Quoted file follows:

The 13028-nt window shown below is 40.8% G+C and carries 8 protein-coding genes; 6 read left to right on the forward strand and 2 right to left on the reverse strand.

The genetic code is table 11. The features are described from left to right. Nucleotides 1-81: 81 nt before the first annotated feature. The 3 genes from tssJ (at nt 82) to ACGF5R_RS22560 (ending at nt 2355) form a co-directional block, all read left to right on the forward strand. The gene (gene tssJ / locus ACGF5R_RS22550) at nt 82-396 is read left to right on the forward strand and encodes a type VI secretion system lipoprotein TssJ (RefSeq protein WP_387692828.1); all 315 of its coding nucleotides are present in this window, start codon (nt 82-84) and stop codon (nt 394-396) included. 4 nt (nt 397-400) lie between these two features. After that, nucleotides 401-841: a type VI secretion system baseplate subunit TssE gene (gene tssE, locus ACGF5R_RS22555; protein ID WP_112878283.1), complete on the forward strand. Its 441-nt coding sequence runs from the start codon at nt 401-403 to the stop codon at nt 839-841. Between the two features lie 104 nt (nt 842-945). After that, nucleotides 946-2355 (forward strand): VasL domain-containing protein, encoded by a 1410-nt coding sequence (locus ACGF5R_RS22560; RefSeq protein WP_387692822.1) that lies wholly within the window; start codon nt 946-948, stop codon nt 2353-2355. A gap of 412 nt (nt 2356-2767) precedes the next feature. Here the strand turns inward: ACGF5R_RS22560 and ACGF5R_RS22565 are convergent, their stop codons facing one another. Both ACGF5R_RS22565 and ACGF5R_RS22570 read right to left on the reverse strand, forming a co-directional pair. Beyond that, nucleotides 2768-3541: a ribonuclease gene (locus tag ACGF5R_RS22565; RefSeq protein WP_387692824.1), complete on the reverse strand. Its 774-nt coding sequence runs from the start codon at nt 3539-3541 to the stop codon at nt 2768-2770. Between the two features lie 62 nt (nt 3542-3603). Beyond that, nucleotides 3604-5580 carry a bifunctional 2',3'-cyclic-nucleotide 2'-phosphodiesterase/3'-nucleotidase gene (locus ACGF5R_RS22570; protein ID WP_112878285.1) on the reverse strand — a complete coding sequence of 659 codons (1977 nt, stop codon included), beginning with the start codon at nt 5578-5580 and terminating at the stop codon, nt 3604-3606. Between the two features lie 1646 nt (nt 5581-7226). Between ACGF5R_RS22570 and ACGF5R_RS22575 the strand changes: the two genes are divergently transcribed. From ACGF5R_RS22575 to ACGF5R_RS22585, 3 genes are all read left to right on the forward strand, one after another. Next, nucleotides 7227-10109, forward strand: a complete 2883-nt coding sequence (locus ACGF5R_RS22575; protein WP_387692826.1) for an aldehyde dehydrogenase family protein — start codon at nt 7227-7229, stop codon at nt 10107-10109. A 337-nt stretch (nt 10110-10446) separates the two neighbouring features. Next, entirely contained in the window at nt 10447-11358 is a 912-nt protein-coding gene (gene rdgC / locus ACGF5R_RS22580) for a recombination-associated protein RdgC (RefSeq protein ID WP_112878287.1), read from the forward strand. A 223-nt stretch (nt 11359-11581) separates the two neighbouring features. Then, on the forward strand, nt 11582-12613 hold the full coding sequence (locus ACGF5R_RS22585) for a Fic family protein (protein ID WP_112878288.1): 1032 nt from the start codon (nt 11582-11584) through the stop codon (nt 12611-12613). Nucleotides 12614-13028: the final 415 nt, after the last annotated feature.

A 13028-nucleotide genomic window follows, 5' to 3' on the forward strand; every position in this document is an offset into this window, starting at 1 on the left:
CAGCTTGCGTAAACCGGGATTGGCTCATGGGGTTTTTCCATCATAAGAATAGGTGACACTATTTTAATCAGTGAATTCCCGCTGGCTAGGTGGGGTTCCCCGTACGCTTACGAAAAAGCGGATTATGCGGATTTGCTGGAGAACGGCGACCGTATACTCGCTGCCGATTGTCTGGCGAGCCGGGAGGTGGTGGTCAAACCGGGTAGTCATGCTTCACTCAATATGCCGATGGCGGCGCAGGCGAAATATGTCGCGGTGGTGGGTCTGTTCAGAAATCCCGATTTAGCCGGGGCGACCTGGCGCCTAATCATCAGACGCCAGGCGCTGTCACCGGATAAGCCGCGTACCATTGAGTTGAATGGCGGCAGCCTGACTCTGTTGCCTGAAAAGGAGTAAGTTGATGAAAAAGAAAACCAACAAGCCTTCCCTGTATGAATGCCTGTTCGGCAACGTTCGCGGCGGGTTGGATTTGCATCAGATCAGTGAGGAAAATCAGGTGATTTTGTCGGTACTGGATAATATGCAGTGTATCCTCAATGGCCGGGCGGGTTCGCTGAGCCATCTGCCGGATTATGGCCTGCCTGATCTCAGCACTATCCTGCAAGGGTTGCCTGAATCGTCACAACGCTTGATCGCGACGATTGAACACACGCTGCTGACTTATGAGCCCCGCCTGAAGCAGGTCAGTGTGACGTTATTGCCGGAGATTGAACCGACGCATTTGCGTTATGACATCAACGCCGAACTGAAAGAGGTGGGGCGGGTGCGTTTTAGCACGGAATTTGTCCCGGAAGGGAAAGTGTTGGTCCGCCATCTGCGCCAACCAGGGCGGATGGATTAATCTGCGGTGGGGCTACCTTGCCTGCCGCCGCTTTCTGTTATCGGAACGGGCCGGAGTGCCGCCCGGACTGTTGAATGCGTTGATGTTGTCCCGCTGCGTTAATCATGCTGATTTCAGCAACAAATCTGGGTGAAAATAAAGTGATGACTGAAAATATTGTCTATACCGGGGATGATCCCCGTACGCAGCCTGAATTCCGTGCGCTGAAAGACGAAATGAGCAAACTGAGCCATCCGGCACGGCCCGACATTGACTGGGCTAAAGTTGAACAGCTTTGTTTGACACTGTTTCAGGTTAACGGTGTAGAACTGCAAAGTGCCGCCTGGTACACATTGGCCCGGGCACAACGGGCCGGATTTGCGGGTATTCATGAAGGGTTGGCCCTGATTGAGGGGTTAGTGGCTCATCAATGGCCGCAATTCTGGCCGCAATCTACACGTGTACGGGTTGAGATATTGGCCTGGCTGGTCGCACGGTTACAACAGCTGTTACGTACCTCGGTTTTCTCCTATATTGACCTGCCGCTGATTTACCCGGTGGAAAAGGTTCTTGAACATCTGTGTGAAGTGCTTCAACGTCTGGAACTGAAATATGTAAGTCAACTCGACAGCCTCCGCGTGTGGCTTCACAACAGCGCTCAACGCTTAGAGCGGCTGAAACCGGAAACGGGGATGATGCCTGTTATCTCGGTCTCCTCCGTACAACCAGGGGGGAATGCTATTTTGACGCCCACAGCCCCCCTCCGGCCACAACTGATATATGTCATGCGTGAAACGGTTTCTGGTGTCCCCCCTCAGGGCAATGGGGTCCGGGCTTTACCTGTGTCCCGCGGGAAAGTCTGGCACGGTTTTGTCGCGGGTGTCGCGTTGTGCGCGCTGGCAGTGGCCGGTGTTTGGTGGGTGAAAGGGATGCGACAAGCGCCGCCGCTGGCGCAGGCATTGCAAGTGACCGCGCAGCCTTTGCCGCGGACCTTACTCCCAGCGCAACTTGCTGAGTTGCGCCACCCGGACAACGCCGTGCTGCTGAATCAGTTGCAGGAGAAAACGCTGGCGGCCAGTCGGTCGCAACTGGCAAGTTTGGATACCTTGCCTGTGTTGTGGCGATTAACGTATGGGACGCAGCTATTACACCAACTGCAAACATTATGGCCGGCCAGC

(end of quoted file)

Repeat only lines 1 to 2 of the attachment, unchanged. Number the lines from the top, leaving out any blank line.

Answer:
The 13028-nt window shown below is 40.8% G+C and carries 8 protein-coding genes; 6 read left to right on the forward strand and 2 right to left on the reverse strand.

The genetic code is table 11. The features are described from left to right. Nucleotides 1-81: 81 nt before the first annotated feature. The 3 genes from tssJ (at nt 82) to ACGF5R_RS22560 (ending at nt 2355) form a co-directional block, all read left to right on the forward strand. The gene (gene tssJ / locus ACGF5R_RS22550) at nt 82-396 is read left to right on the forward strand and encodes a type VI secretion system lipoprotein TssJ (RefSeq protein WP_387692828.1); all 315 of its coding nucleotides are present in this window, start codon (nt 82-84) and stop codon (nt 394-396) included. 4 nt (nt 397-400) lie between these two features. After that, nucleotides 401-841: a type VI secretion system baseplate subunit TssE gene (gene tssE, locus ACGF5R_RS22555; protein ID WP_112878283.1), complete on the forward strand. Its 441-nt coding sequence runs from the start codon at nt 401-403 to the stop codon at nt 839-841. Between the two features lie 104 nt (nt 842-945). After that, nucleotides 946-2355 (forward strand): VasL domain-containing protein, encoded by a 1410-nt coding sequence (locus ACGF5R_RS22560; RefSeq protein WP_387692822.1) that lies wholly within the window; start codon nt 946-948, stop codon nt 2353-2355. A gap of 412 nt (nt 2356-2767) precedes the next feature. Here the strand turns inward: ACGF5R_RS22560 and ACGF5R_RS22565 are convergent, their stop codons facing one another. Both ACGF5R_RS22565 and ACGF5R_RS22570 read right to left on the reverse strand, forming a co-directional pair. Beyond that, nucleotides 2768-3541: a ribonuclease gene (locus tag ACGF5R_RS22565; RefSeq protein WP_387692824.1), complete on the reverse strand. Its 774-nt coding sequence runs from the start codon at nt 3539-3541 to the stop codon at nt 2768-2770. Between the two features lie 62 nt (nt 3542-3603). Beyond that, nucleotides 3604-5580 carry a bifunctional 2',3'-cyclic-nucleotide 2'-phosphodiesterase/3'-nucleotidase gene (locus ACGF5R_RS22570; protein ID WP_112878285.1) on the reverse strand — a complete coding sequence of 659 codons (1977 nt, stop codon included), beginning with the start codon at nt 5578-5580 and terminating at the stop codon, nt 3604-3606. Between the two features lie 1646 nt (nt 5581-7226). Between ACGF5R_RS22570 and ACGF5R_RS22575 the strand changes: the two genes are divergently transcribed. From ACGF5R_RS22575 to ACGF5R_RS22585, 3 genes are all read left to right on the forward strand, one after another. Next, nucleotides 7227-10109, forward strand: a complete 2883-nt coding sequence (locus ACGF5R_RS22575; protein WP_387692826.1) for an aldehyde dehydrogenase family protein — start codon at nt 7227-7229, stop codon at nt 10107-10109. A 337-nt stretch (nt 10110-10446) separates the two neighbouring features. Next, entirely contained in the window at nt 10447-11358 is a 912-nt protein-coding gene (gene rdgC / locus ACGF5R_RS22580) for a recombination-associated protein RdgC (RefSeq protein ID WP_112878287.1), read from the forward strand. A 223-nt stretch (nt 11359-11581) separates the two neighbouring features. Then, on the forward strand, nt 11582-12613 hold the full coding sequence (locus ACGF5R_RS22585) for a Fic family protein (protein ID WP_112878288.1): 1032 nt from the start codon (nt 11582-11584) through the stop codon (nt 12611-12613). Nucleotides 12614-13028: the final 415 nt, after the last annotated feature.